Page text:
Lowering the ‘Second Tuition’ for Students

Lowering the ‘Second Tuition’ for Students

Spring 2019

Kara Simmons

Over the last 40 years, textbook prices have increased by 945 percent, creating what some have dubbed a “second tuition” for students to pay. Tanya Grosz, dean of graduate, online, and adult learning and an assistant professor of English at the University of Northwestern – St. Paul (UNWSP), realized that this “second tuition” was making higher education unequally accessible to some of her students.

She decided that needed to change. Her solution? Partner with the Open Textbook Network, which promotes access, affordability, and student success through the use of textbooks that have an open copyright license and are freely available for student use. “This is a great way to start to say, we are going to try to reduce the cost barrier for our students; we are going to try to increase access for our students,” Grosz says.

UNWSP was one of the eight founding members of the Open Textbook Network, now an alliance of over 600 campuses, including several CCCU institutions. This network lifts the burden of textbook costs off many students, allowing them to let out a sigh of relief – or, in the case of one UNSWP chemistry class, erupt in spontaneous applause after learning their $300 chemistry textbook would no longer be a cost to them.

Getting to that point was not a simple process, Grosz says. She worked behind the scenes to get the idea up and running, utilizing a combination of top-down and grassroots efforts. The top-down efforts involved gathering administrative support; the grassroots approach began by talking with the faculty. Grosz’s work also involved the following:

  1. Raising awareness about student debt and the current financial realities;
  2. Partnering with librarians to ensure that UNSWP was fully utilizing already-purchased library materials when designing and revising courses; and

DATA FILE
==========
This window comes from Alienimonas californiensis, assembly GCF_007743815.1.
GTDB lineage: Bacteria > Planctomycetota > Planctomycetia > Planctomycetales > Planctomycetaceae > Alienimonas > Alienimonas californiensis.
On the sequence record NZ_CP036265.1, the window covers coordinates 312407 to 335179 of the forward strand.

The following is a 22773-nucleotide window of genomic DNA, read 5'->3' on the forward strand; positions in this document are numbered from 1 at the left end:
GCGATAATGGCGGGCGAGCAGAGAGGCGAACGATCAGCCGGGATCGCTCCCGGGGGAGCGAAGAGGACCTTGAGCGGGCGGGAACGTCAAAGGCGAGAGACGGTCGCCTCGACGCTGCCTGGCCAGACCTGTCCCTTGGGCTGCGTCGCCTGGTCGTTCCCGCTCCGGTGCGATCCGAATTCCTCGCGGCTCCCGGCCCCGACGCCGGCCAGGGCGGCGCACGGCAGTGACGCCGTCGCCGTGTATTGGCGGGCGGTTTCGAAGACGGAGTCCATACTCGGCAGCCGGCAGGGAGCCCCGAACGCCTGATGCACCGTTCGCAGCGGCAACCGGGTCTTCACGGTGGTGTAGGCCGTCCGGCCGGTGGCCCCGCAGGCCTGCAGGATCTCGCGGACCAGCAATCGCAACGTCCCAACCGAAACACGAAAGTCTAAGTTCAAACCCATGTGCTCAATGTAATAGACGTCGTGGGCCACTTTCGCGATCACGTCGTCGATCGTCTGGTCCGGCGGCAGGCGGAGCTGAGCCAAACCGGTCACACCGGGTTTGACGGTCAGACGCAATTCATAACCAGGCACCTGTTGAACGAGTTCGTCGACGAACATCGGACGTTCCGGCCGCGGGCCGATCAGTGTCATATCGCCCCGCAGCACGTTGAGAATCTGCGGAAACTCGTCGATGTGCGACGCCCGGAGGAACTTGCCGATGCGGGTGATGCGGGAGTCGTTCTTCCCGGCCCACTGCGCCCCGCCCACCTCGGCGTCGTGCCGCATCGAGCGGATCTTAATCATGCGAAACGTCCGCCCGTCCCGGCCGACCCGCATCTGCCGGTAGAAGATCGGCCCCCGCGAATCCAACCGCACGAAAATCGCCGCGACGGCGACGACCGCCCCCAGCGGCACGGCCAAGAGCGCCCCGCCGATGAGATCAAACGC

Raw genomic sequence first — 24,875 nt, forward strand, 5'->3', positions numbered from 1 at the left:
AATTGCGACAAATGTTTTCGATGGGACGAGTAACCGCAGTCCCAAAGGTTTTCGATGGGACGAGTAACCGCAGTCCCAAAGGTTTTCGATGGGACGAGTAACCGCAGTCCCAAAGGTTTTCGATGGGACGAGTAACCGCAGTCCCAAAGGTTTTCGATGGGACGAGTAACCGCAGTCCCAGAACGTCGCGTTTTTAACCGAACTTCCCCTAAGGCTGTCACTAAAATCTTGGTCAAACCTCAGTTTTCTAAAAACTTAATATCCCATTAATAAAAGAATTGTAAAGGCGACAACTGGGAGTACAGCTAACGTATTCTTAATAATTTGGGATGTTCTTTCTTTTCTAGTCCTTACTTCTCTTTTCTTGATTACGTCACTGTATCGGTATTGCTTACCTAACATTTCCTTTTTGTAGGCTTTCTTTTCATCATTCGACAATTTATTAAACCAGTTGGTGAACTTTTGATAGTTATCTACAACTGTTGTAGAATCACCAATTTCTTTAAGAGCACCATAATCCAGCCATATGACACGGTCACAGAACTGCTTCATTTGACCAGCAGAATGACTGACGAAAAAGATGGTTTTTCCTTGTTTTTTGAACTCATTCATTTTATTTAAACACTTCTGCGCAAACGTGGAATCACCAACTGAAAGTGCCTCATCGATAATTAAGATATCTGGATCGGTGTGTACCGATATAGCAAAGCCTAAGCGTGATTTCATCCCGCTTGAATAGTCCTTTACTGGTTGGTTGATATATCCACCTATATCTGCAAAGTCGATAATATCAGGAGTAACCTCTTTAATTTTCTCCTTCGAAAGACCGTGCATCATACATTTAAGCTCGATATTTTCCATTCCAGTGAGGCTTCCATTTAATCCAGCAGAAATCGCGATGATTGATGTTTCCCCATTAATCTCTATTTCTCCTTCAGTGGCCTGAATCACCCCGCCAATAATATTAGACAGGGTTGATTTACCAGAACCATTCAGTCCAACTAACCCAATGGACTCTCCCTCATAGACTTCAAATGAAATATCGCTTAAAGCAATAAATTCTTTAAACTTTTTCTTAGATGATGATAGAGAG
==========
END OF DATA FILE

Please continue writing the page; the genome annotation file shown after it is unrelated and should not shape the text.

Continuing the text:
3. Encouraging faculty to adopt and adapt open textbooks.

The first two elements weren’t difficult; faculty and administrators are well-aware of current financial realities facing students, and librarians want to ensure their resources are being used to their full capacity.

The third prong was the hardest to tackle, Grosz says. There were two common concerns: “The quality of open textbooks and the curtailing of academic freedom.” Key to helping faculty navigate this idea was not forcing them to adopt the open textbook format, but “equipping faculty with the understanding that this is an alternative,” Grosz says. “It’s always going to be the faculty member’s choice whether he or she adopts an open textbook.”

She actively encouraged her faculty members to give it a shot: “[I would say,] go look. Write a review. Determine for yourself whether this meets your students’ needs.” For even greater incentive, UNWSP offered qualified faculty a $200 stipend to review an open textbook in the Open Textbook Library.

A few faculty pioneers are all you need to get the momentum rolling, Grosz says. That’s due in part to the fact that “many [faculty] who have adopted their first [open textbook] then go on to adopt a second one because it’s been a good experience for them and their students.” UNWSP currently has 56 faculty adoptions of open textbooks, and they are hoping that number will grow.

Many of the faculty members are fond of their continual ability to improve the textbooks by being able to swap out, audit, and edit content, Grosz says. They are able to use multiple different textbooks and arrange them in a way that best serves their students.

Additionally, UNWSP now has a unique team structure in place for every new course designed on campus: It includes a professor, an instructional designer, and a librarian who work together to ensure that they are choosing the best possible resources for the course, including ones already available to students in the library at no extra cost.

Grosz and UNWSP did not stop at being a founding member of the Open Textbook Network or restructuring how they create new courses; they became the first school in Minnesota to create a “Z-degree,” or a zero-cost textbook degree. One professor in the philosophy department is also working to publish UNWSP’s first open textbook, thus bringing a faith-based perspective into the open textbook realm.

Through this work, Grosz hopes to encourage good stewardship of campus resources, both for faculty and students. “In my opinion, the open textbook initiative is equipping us to be really good stewards of our resources and to be mindful of the cost barriers for our students. If we can remove those [barriers] through open textbooks and [doing so] fits our curricular goals, then why wouldn’t we do that?”


Kara Simmons is the CCCU’s government and external relations fellow. She is a graduate of The King’s College (New York, NY), and she will be pursuing her MA in economics at George Mason University (Fairfax, VA) in the fall.